Li Y-H, Gao H, Xiao Y, Weng T, Yu D, Hu C, Yao H-P, Li L-J. Bioinformatics analysis on potential anti-viral targets against spike protein of MERS-CoV. In: 2018 9th international conference on information technology in medicine and education (ITME). IEEE; 2018. p. 67–71.

  53. 53.

    Mubarak A, Alturaiki W, Hemida MG. Middle east respiratory syndrome coronavirus (MERS-CoV): infection, immunological response, and vaccine development. J Immunol Res. 2019;2019:6491738. https://doi.org/10.1155/2019/6491738.

  54. 54.

    Shi J, Zhang J, Li S, Sun J, Teng Y, Wu M, Li J, Li Y, Hu N, Wang H. Epitope-based vaccine target screening against highly pathogenic MERS-CoV: an in silico approach applied to emerging infectious diseases. PLoS ONE. 2015;10:e0144475.

Download references

Acknowledgements

Authors would like to acknowledge Huazhong Agricultural University, Wuhan, China and Prince Sattam bin Abdul Aziz University, Alkharj, Saudi Arabia for providing facilities for this study.

Funding

Not applicable.

Author information

MTQ, UAA and SA conceived and designed this study; MTQ and SS performed the experiments; MTQ, SS, AB, and FA analyse the results; MTQ and SS wrote the manuscript; UAA, AB, FA and SA improved and revised the manuscript. All authors read and approved the final manuscript.

Correspondence to Muhammad Tahir ul Qamar or Safar Alqahtani.

Ethics declarations

Ethics approval and consent to participate

Not applicable.

Consent for publication

Not applicable.

Competing interests

The authors declare that they have no competing interests.

Additional information

Publisher's Note

Springer Nature remains neutral with regard to jurisdictional claims in published maps and institutional affiliations.

Supplementary information

Additional file 1: Figure S1. PSIPRED analysis of the MERS-COV S protein. Helixes are cylindrical and coloured pink, beta-strands are shown as arrows and coloured yellow, and random coil regions are black. Figure S2. The 3D structure of the MERS-COV S protein (front and back conformations). Figure S3. Multiple sequence alignment showing conservation of the S protein of MERS-COV isolated from eight distinct countries. Figure S4. 3D (A1–6) and stick structures (B1–6) representation of selected MHC class-I alleles binding peptides. The figure is in symmetry with the information provided in Table 3. Figure S5. 2D graphical representation of interaction analyses between human HLA-B7 protein and MHC class-I alleles binding peptides. The figure is in symmetry with the information provided in Table 6 and Fig. 6 and showing the residues interacting with strong hydrogen bonding.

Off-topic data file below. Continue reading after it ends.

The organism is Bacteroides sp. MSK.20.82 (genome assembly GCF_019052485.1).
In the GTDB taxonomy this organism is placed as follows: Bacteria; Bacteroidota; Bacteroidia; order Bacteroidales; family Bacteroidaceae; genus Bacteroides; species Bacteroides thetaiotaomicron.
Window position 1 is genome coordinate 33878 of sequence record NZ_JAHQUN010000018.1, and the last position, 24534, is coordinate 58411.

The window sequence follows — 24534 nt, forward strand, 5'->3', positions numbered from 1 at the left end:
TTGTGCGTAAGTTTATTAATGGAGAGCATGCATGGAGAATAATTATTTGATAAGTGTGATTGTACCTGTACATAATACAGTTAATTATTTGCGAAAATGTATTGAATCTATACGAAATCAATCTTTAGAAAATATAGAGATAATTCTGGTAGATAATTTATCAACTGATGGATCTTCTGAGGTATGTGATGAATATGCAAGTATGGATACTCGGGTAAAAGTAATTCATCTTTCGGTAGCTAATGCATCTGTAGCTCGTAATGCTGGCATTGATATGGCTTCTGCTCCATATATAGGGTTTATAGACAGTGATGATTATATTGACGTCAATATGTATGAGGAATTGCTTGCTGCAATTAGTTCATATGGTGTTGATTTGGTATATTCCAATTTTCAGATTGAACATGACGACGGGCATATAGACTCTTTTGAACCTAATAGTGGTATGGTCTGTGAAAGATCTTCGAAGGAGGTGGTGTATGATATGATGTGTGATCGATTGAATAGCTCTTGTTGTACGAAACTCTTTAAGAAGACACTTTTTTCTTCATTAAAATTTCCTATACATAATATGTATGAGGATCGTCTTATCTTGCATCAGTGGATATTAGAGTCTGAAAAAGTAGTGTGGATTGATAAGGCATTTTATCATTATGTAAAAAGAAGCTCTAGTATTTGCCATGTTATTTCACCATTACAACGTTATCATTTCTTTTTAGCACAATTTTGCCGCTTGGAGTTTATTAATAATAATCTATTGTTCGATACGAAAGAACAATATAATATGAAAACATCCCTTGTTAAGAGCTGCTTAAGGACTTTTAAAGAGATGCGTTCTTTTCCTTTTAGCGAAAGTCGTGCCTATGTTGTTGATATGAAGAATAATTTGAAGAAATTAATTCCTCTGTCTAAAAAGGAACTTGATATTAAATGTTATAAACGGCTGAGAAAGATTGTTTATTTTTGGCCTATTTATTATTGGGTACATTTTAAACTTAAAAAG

Additional file 2: Table S1. Physico-Chemical parameters of spike (S) protein computed through ExPASy ProtParam server. Table S2. Predicted disulphide bonds within residues of S protein via DiANNA 1.1 web Server. The bonds with lowest Score indicated as red colours are weak bonds. Table S3. Emini surface accessibility prediction results computed through IEDB Analysis Resource. Table S4. Conservancy results of B-cells and T-cells (MHC Class-I and II) epitopes among all 8 MERS-CoV isolates of distinct countries (Saudi Arabia, Abu Dhabi, Jordan, South Korea, Qatar, Thailand, USA and UK) have been shown. The analyses were done utilizing the IEDB Analysis Resource.

Rights and permissions

Open Access This article is distributed under the terms of the Creative Commons Attribution 4.0 International License (http://creativecommons.org/licenses/by/4.0/), which permits unrestricted use, distribution, and reproduction in any medium, provided you give appropriate credit to the original author(s) and the source, provide a link to the Creative Commons license, and indicate if changes were made. The Creative Commons Public Domain Dedication waiver (http://creativecommons.org/publicdomain/zero/1.0/) applies to the data made available in this article, unless otherwise stated.

Reprints and Permissions

About this article

Verify currency and authenticity via CrossMark

Cite this article

Tahir ul Qamar, M., Saleem, S., Ashfaq, U.A. et al. Epitope‐based peptide vaccine design and target site depiction against Middle East Respiratory Syndrome Coronavirus: an immune-informatics study. J Transl Med 17, 362 (2019) doi:10.1186/s12967-019-2116-8

Download citation

Keywords

  • MERS-COV
  • Spike protein
  • T-and B-cell epitopes
  • Computational approaches
  • Vaccine design